How to solve the NSA’s energy crisis
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Ever since and even before 2000 there have been reports that the National Security Agency (NSA), America’s largest and most secretive intelligence agency, has chronic problems in powering its computers. In early 2000, most of the NSA’s computing infrastructure was down for four days (January 24-28). As a result, collected intelligence data was not processed. Michael Hayden, the director at the time, blames “software anomaly” and a “complex network running near capacity” for the outage As the amount of communications data grew over the years, the NSA required more and more processing capacity and hence more electricity. In 2006 the Baltimore Sun reported that the agency is at the brink of having its power demands exceeding supplies. According to the article, the agency cannot install new systems “for fear of blowing out the electrical infrastructure”. The Sun also reports that power problems have plagued the agency since the late 90s. In January 2007, Sen. John D. Rockefeller IV, the chairman of the Senate Intelligence Committee called the NSA’s electricity crisis “"sort of a national catastrophe". In summer 2007, the Baltimore Sun again reports severe power shortages at NSA's Fort Meade headquarters.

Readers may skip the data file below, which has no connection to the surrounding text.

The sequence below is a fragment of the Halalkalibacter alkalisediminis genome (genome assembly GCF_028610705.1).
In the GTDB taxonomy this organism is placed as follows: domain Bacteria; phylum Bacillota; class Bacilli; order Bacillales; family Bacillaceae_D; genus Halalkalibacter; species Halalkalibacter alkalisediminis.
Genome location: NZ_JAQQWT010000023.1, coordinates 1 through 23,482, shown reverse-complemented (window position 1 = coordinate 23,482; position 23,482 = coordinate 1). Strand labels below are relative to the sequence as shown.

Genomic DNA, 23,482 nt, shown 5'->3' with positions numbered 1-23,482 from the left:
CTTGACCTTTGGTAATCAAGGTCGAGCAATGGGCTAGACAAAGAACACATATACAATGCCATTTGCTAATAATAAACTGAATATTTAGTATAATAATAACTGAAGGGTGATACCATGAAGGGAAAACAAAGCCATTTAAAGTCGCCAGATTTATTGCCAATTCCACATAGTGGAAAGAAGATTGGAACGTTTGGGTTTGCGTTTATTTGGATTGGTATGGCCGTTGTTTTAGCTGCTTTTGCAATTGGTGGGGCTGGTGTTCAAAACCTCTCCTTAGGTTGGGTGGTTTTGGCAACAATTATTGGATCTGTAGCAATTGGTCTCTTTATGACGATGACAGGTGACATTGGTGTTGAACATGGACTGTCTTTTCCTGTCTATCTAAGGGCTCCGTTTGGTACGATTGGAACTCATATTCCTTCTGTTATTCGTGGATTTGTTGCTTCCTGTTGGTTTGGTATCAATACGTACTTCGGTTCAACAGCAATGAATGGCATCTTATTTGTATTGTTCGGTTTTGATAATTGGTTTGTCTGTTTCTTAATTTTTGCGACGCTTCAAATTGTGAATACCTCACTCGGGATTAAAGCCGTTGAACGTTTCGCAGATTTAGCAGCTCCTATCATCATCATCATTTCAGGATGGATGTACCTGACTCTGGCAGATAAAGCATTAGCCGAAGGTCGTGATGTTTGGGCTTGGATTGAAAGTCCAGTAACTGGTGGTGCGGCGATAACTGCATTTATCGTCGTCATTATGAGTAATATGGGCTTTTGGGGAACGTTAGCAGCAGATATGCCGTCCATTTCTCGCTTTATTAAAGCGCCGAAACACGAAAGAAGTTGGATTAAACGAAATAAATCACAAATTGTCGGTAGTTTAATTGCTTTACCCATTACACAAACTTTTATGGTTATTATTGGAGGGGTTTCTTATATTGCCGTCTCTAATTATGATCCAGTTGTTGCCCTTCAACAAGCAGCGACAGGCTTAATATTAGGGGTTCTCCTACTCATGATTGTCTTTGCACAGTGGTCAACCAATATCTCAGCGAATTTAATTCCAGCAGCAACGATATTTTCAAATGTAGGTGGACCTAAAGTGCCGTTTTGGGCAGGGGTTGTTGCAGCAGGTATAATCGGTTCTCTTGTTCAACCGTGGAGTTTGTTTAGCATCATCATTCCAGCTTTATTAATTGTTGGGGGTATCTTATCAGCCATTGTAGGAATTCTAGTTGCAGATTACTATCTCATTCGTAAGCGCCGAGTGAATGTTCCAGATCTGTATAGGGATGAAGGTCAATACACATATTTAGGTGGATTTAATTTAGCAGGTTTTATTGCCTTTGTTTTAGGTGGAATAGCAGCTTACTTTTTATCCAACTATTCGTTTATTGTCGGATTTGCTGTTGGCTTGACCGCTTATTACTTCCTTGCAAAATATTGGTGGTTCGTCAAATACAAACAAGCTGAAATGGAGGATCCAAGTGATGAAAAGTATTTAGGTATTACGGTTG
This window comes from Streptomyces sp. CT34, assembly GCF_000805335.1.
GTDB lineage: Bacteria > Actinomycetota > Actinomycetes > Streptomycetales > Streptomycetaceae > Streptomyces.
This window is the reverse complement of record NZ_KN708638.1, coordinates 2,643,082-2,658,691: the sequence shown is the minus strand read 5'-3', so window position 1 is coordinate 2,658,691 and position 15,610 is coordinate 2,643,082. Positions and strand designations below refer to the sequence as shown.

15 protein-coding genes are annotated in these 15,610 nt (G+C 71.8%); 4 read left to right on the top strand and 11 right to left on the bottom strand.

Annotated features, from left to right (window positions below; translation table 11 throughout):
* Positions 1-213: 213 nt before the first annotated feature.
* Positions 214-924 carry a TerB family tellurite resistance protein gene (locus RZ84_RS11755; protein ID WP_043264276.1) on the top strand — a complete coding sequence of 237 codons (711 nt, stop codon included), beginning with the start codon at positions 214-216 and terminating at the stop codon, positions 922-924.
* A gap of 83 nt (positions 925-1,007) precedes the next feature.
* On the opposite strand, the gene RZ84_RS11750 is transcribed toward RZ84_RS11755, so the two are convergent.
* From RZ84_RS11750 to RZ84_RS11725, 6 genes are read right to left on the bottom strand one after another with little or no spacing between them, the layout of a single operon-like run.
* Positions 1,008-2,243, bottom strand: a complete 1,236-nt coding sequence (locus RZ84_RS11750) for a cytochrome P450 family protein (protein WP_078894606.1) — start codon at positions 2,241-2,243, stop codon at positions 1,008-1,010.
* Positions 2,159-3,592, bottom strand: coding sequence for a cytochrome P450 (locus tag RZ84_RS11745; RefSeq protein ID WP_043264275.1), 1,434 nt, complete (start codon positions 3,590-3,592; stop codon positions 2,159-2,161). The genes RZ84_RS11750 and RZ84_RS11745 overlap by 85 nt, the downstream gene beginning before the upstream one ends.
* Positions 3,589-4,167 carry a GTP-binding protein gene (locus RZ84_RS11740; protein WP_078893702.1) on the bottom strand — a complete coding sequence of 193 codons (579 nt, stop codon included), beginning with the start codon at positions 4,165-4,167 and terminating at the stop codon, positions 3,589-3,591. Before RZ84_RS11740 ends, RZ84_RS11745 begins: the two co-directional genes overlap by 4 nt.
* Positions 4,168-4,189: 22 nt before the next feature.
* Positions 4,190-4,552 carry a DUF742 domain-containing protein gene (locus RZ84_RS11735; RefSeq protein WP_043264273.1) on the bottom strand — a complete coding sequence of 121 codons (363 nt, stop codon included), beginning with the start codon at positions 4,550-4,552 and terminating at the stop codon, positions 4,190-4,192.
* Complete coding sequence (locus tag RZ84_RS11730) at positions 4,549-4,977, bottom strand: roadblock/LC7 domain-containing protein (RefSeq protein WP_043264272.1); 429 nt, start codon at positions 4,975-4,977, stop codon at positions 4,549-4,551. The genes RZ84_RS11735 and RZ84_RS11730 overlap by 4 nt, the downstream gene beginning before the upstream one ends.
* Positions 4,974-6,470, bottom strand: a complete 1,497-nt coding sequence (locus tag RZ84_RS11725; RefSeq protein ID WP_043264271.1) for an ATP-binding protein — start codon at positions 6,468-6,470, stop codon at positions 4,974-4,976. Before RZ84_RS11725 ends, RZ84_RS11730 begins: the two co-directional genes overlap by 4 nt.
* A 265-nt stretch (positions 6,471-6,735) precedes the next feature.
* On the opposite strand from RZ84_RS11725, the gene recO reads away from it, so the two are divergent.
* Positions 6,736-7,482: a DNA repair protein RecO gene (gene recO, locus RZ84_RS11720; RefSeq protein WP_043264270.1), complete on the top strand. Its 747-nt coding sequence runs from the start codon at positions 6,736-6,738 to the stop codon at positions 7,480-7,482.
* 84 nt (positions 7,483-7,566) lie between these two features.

Help the NSA fend of impending power outages by sending them your used or unused batteries! Although they might not contain enough electricity to power your flashlight, digital camera or radio, there is still some energy stored in them. And every little bit counts! So gather your old batteries and send them to the address below along with this letter. Put this sticker on your battery recycling bin.


National Security Agency (NSA)
Lieutenant General Keith B. Alexander
Fort George G. Meade MD, 20755